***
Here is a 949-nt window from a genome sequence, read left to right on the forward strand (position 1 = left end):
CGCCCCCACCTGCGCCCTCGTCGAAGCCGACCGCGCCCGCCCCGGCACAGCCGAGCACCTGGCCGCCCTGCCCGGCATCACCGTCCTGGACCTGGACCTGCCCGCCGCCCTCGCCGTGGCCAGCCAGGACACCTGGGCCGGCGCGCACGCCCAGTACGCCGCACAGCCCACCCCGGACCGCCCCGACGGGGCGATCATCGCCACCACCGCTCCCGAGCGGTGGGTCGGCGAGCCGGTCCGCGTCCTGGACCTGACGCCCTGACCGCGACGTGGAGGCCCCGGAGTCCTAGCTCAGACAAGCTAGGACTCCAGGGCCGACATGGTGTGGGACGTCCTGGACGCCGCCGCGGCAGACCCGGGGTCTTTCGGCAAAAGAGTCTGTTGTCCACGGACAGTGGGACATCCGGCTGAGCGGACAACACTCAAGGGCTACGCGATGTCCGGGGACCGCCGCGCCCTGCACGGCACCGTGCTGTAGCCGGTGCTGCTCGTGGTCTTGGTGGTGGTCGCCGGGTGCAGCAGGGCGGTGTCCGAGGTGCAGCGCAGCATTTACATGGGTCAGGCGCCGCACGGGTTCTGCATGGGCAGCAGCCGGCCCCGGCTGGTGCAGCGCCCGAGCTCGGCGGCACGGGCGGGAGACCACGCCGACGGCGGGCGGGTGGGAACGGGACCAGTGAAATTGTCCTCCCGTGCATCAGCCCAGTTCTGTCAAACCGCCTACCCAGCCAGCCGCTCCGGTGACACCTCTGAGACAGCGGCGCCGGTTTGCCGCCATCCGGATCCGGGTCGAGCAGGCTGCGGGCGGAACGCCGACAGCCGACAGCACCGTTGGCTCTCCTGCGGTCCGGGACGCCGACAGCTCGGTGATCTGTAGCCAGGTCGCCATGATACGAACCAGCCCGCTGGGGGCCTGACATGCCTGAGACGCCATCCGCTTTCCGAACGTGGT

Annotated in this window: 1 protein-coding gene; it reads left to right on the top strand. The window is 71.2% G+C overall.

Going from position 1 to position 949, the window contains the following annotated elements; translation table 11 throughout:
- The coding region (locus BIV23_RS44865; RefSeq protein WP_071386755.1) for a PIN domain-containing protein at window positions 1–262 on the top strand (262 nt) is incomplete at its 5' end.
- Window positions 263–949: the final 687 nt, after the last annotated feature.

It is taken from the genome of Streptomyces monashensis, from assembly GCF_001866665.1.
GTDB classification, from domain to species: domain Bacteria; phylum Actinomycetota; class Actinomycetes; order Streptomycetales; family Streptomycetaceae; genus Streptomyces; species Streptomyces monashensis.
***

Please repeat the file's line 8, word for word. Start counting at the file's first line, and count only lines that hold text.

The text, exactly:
GTDB classification, from domain to species: domain Bacteria; phylum Actinomycetota; class Actinomycetes; order Streptomycetales; family Streptomycetaceae; genus Streptomyces; species Streptomyces monashensis.